New "Saturday Night Live" featured cast member Brooks Wheelan decided early last year to start keeping a video diary, recording one second of video a day of something interesting and putting it all together into a music video at the end of the year, which he posted earlier this week. He started the year as an engineer who did comedy at night in Los Angeles, and ended it living in New York City and working on SNL.

It's not an original idea — people have been doing photo a day journals for a while now, and the video idea has gained more prominence in recent years as shooting video gets built into our phones and other devices. Wheelan himself notes that he stole the idea from fellow comedian Rory Scovel, who did a similar video in 2012.

Wheelan describes the experience:

"I picked a very lucky year to film. I started it off as an LA stand up comic with an engineering day job, and through a crazy turn of events, I ended it working at Saturday Night Live. This was a very fortunate year."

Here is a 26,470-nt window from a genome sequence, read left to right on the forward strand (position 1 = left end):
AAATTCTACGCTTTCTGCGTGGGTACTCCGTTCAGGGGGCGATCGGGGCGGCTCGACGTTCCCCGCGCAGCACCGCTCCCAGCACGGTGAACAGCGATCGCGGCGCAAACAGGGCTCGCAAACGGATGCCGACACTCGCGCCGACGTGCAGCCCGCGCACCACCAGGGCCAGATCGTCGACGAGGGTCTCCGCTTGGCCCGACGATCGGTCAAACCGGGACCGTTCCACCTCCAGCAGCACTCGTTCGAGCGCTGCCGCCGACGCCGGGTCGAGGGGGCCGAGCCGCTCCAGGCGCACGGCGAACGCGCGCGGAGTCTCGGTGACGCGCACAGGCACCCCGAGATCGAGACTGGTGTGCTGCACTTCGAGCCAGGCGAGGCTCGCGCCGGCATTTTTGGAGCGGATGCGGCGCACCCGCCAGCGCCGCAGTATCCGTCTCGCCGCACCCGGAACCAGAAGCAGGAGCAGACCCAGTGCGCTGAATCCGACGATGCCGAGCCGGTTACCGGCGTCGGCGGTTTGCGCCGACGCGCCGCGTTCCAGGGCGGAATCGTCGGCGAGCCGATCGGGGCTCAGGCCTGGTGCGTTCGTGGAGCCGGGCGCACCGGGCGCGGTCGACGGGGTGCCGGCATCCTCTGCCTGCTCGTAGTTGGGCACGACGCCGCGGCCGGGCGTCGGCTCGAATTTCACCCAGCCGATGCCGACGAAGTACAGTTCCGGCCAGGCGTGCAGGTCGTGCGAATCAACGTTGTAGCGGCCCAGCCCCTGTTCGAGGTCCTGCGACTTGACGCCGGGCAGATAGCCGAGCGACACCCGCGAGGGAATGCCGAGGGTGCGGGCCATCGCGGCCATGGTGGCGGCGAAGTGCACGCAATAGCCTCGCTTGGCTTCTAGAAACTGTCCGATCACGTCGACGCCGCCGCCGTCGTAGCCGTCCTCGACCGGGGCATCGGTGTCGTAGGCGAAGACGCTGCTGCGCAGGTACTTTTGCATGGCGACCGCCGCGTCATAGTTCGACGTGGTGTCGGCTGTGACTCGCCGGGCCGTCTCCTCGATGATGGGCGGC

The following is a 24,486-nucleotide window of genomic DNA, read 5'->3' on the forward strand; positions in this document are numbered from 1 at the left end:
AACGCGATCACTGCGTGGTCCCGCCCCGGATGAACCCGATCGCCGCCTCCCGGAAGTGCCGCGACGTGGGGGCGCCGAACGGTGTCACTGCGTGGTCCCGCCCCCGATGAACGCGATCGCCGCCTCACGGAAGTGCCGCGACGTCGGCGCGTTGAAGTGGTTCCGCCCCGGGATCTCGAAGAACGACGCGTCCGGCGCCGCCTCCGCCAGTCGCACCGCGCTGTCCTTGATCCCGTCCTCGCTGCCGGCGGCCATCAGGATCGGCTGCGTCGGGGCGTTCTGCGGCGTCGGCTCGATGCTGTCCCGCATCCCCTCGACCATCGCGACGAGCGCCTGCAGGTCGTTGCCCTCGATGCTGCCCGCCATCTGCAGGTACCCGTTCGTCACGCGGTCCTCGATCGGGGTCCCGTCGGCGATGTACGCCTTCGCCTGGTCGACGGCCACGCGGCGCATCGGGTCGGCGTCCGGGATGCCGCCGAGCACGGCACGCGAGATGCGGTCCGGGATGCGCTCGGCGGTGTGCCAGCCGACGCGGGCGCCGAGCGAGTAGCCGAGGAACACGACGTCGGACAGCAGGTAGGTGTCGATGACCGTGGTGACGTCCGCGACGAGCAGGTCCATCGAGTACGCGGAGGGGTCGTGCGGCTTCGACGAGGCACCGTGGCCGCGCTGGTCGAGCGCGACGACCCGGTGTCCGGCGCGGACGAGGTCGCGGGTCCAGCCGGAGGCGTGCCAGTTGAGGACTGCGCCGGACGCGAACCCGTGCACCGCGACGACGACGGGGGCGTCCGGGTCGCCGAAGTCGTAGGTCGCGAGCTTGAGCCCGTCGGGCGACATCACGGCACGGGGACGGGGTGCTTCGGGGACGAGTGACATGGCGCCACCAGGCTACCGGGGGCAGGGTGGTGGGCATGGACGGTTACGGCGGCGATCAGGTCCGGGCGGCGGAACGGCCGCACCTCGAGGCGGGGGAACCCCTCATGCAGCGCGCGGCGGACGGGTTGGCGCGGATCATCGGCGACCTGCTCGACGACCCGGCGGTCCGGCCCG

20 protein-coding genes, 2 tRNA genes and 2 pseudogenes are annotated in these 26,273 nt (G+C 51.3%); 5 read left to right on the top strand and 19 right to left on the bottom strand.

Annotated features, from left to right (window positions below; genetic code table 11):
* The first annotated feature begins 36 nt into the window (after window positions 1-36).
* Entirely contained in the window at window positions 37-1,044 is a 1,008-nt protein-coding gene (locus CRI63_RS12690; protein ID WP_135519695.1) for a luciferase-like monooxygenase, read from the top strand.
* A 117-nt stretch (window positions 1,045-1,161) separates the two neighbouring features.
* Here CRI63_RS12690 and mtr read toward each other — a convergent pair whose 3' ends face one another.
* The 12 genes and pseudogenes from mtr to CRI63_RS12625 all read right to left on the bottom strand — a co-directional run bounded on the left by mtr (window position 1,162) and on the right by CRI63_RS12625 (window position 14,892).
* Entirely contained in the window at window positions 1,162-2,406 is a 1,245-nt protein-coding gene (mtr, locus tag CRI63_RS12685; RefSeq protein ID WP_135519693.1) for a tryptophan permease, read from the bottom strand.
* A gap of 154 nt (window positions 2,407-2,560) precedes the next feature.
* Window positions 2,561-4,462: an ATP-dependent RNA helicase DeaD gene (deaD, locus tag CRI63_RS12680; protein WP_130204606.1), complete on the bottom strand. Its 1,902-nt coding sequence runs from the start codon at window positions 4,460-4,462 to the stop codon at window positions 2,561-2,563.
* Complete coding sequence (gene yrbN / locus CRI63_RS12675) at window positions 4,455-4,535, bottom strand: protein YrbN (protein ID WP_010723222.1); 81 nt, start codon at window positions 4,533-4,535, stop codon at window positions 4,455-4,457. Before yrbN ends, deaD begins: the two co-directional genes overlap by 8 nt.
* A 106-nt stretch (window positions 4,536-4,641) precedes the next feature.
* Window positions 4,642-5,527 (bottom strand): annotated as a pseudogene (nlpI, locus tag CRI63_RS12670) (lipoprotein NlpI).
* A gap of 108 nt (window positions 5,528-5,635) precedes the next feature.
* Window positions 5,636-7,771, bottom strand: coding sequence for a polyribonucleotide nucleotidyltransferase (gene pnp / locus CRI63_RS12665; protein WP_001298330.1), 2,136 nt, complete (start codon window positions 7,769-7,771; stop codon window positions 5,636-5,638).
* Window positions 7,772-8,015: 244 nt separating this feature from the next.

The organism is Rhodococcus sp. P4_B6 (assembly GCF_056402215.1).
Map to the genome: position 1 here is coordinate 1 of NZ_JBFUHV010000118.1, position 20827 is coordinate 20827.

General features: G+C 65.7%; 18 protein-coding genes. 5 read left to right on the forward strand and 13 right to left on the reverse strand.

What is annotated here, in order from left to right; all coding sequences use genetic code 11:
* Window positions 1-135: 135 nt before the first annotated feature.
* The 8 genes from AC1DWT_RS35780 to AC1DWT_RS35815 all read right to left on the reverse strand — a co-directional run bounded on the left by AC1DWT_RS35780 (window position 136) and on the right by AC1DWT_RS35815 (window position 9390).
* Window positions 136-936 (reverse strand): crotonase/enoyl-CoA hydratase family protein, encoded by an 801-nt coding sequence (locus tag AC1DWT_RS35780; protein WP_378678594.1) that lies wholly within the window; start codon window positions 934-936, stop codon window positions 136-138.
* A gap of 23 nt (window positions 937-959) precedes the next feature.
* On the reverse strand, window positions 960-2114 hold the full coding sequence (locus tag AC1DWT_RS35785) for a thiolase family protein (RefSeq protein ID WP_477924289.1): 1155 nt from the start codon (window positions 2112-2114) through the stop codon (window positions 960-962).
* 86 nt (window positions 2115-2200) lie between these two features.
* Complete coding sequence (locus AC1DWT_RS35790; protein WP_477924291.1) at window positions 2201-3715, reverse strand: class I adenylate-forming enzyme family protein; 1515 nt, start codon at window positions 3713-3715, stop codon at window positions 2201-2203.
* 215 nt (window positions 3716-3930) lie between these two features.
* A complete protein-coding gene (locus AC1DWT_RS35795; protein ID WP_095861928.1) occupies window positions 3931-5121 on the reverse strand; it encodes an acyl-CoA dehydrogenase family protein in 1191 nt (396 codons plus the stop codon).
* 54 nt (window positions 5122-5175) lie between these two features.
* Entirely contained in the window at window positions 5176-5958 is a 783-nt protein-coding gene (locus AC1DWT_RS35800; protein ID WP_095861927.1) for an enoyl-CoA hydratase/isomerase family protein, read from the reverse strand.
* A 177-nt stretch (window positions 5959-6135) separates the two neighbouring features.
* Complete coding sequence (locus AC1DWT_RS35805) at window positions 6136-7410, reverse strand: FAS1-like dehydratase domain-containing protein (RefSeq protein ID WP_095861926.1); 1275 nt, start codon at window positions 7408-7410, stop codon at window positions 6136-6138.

Hollywood's Meltdown Comics starts taking Bitcoin

pinguino k/Flickr Creative Commons

Meltdown Comics' store manager tallies up a Bitcoin order using a Bitcoin merchant application on Thursday, Jan. 30, 2014.

Meltdown Comics started taking the buzzworthy currency of the moment, Bitcoin, at its store on Thursday, joining the growing but still small in number ranks of physical stores that take bitcoin.

Bitcoin is a "cryptocurrency," essentially serving as digital currency that's protected by cryptography. It's been tied to illicit activities due to the ability to bypass traditional routes that could lead to transfers being tracked, but it's also been gaining some mainstream acceptance.

While comics have been sold on online sites for bitcoin, Meltdown says that it's the first brick-and-mortar comic book store to accept bitcoin.

Meltdown Comics tweet

The first purchase via Bitcoin was "The Death-Ray" by Daniel Clowes (who you may remember being in the news lately after getting allegedly ripped off by Shia LaBeouf), purchased by a correspondent for Bitcoin site Spelunk.in who was also a longtime customer who convinced the store to take the currency, according to an interview on the site. That same correspondent went back for another purchase later, which included an "Adventure Time" trade paperback.